Then it happened. Our lovely and wonderful choir director asked me to sing the psalm, which I also have not looked at.

Crap.

You get the picture. I’m suddenly overly involved in a service where I had planned on sitting in the pews with my family. As our deacon was doing the introductory prayers, I’m reading the readings for the first time. As everyone is saying the confiteor, I’m studying the music for the psalm.

Everything went alright of course. I read okay, and while I started the psalm a little high, I was canting so there was no accompaniment to showcase it. So as I came back to the pew, I was thankful that I had pulled it off. I thanked the Holy Spirit for His guiding hand, and then I was suddenly reminded.

I have to do the ashes.

I just didn’t think about it at all before. Yes, yes, I knew I had to do it, but until that second I just didn’t really think about it. As the deacon was reading the gospel, it suddenly dawned on me that I had no idea what I was doing. I couldn’t remember what to say!

My mind is racing back to last year, “What was it that they say?” Something about ashes? The phrase “dust to dust” kept rolling through my mind. Crap! Crap! What to say?! I am seriously freaking out.

It’s time. I just walk up as confident as possible, while inside I am a dang whirlwind of Lenten phrasology. (Yes, I know that’s not a word, but at this point I’m making up words left and right.)

Then the obvious happens. You probably already saw this coming. The deacon crosses my head, and says everything I need to hear. “Repent, and turn back to the gospel.” Now I know what to say.

Phew. Let the finger painting begin!

I have to say, I think it’s awesome that all these people are coming up to have me wipe black stuff on their foreheads. Don’t get me wrong, I am totally into the solemnity of the moment, but I just can’t escape the fact that this is plain fun. It’s like kindergarten all over again.

I love watching the kids give me that blank stare, feeling their foreheads as they walk away. You can almost feel the fear from well dressed women, “Oh I hope he doesn’t make the cross so big that my whole forehead is black.” (By the way, I have found that getting underneath a woman bangs is quite an exercise in dexterity!) The men are all acting tough. “Go ahead man, mark me, do your worst.” I have this wonderful duality going on through my mind, the solemn atmosphere of penance, coupled with the fact that this is absolutely hilarious.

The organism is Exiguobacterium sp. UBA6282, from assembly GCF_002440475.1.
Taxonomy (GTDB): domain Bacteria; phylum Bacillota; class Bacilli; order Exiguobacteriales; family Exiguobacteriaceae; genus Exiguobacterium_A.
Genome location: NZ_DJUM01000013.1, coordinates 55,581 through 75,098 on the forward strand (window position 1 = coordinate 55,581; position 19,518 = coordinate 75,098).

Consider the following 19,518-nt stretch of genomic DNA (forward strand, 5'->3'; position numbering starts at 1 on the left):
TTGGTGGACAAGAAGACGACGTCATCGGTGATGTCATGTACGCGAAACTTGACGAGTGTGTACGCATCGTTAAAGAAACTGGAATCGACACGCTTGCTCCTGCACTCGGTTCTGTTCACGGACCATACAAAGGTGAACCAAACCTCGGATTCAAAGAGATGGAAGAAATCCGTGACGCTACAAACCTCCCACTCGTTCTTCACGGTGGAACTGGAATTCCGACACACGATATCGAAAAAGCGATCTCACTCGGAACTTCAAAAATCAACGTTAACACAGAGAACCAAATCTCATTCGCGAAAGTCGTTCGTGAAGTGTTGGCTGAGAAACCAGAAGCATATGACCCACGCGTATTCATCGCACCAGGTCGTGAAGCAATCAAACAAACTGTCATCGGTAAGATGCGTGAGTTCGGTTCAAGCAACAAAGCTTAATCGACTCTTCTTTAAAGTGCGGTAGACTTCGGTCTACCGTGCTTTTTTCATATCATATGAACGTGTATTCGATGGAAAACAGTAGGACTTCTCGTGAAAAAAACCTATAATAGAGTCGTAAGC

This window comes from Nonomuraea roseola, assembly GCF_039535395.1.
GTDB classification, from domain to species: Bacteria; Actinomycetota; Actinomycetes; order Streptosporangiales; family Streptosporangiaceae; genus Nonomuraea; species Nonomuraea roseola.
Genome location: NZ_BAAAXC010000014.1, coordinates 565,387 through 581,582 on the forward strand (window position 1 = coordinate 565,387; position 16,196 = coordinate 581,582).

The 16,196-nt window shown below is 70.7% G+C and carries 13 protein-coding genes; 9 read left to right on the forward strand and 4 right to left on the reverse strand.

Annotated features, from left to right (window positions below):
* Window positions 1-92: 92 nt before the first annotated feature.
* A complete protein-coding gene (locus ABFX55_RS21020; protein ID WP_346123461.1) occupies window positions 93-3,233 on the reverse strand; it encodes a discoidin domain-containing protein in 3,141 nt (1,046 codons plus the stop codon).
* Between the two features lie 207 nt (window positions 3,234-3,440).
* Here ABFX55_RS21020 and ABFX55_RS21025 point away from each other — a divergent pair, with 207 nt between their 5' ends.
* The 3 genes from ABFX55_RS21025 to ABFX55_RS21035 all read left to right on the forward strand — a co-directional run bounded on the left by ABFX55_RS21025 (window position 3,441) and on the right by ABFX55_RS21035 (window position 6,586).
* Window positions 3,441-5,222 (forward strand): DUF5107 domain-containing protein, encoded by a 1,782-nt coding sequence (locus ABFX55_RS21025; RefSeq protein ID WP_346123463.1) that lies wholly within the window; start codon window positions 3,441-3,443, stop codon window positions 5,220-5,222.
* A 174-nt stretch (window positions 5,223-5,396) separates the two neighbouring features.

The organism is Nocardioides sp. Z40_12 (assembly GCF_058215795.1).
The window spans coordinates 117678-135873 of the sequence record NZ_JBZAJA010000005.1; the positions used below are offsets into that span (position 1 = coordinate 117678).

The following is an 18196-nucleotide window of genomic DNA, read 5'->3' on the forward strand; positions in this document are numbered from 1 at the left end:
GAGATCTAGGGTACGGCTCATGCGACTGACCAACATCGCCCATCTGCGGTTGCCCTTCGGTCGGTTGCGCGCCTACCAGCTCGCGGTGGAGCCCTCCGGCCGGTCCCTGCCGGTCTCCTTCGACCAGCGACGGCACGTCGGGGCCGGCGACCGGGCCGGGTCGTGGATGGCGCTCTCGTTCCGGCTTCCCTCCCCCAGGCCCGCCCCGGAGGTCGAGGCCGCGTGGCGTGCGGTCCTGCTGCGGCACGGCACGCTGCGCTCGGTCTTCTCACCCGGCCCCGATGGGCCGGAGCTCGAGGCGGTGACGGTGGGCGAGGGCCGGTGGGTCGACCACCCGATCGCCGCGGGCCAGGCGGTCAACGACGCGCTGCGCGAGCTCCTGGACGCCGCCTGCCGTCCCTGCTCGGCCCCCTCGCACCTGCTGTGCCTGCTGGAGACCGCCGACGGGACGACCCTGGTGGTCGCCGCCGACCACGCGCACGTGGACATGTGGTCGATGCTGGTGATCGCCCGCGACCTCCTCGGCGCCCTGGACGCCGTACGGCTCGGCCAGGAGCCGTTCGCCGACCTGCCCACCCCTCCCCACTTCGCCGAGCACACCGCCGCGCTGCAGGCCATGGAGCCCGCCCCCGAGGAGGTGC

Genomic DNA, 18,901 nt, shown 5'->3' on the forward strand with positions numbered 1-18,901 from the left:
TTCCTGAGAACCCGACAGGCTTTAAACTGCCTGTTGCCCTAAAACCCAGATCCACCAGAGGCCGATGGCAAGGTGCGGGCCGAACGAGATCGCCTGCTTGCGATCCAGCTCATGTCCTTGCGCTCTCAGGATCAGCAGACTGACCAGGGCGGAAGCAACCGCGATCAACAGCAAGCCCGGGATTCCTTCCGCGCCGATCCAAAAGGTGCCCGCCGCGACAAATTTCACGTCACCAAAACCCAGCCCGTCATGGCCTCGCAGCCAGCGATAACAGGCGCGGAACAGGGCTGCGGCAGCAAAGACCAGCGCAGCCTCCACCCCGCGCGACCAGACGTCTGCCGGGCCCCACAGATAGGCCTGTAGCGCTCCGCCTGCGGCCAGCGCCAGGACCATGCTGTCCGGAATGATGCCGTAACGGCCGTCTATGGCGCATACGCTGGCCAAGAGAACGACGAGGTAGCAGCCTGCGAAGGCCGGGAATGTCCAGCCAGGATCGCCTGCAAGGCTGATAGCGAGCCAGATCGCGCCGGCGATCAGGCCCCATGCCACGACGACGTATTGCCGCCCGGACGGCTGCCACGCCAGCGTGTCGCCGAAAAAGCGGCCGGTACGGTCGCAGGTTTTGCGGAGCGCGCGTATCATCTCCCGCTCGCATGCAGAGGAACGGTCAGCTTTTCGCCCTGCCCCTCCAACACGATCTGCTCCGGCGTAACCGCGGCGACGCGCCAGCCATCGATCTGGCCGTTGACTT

We should do this all the time.

Mardi Gras!

Alright, so I fully realize that Mardi Gras, or Fat Tuesday, is not really a Catholic holiday per se, but let me be honest.

Lent is a lot less scary when celebrating Mardi Gras.

Yes, tomorrow I will be famished, and walk around with ashes on my forehead. My sudden enactment of resolutions will make New Year’s look like child’s play. I’ll be praying, fasting, working out, eating better, doing everything possible to clean up my spiritual house.

But not today. Today, is Mardi Gras.

I like to think of it as Catholic Procrastination Day.

One day a year, (or if you are more like me, one week a year!) I try not to be so dang hard on myself. I eat too many sweets, we go out to eat too much. I sit around and watch TV all day and neglect my morning prayers for sleeping in. I don’t work enough, the house is filthy with dishes I don’t feel like cleaning.

So picture a fat slob with cookie crumbs all over his chest as he lies around watching TV all day, and you’ll be getting close. Tomorrow I will get it put back together.

But not today. Today, is Mardi Gras.

There is a side benefit to this attitude that maybe you haven’t thought of before. After a week of being a couch potato, I’m flat out getting excited about tomorrow. It was fun for a day or two, but at this point, I can’t help but realize I don’t really want to live like this. I’m sure to gain five pounds this week, and it will feel so good to get it off next week. My stomach hurts from all the bad food, and I really want my kitchen to be clean again.

I feel fat, lazy, uninspired. I have to be honest. In reality, this kind of living is rather boring. I could never accept myself as this kind of person. Everything in me screams that I can be a better man than this.

But not today. Today, is Mardi Gras.

Ash Wednesday is starting to sound quite exciting.

Keys to the Kingdom

I’m a regular St. Peter. No, I’m not all that infallible, sadly, but I do now have the keys. Not to heaven of course, but to the church.

Yes, I’ve had the keys to the church for a good long while, but it wasn’t common knowledge. Now as parishioners learn that I have the keys, I have found myself a new meaning and purpose for my existence.

I am now a doorman.

I’m in good company. There have been an inordinate number of holy doormen. There must be something about that line of work…..

Saint André Bessette


But I digress.

I am now the go-to guy for locking up the church. I have the keys, and so therefore, I should have to stand around for an extra half hour while everyone moseys out of the church. I find it interesting that there is no person actually assigned to this task. There is no rotating schedule of key-bearers as to who is going to laze about reading old pamphlets while old ladies talk about their hats and kids run marathon laps up and down the choir loft. Nope, it is just done by however does it.

That person is now me.

It all started when we had a bit of vandalism over the holidays. Someone got in the church somehow, and stole our processional cross. We live in a rather poor community that is rife with homelessness and drugs, so this kind of thing is not really all that uncommon. When cleaning up the church we often find beer cans in the confessional, (I’m pretty sure they weren’t Father’s, as he would just enjoy a cold beverage in the rectory 3 steps away.) and on occasion we will open the narthex to find it stinks of cigarette tobacco or marijuana. What is one to do?

The string of vandalism over the holidays had a more violent, destructive nature. So those going to daily Mass had to be a bit more careful to make sure that everything was locked up good and tight.

By “those”, I of course meant “I”.

So there you go. I feel like a kid who got all excited at having the keys to the car, only to find out that it means I have to drive my sister to gymnastics class.

Yuck. I might get cooties.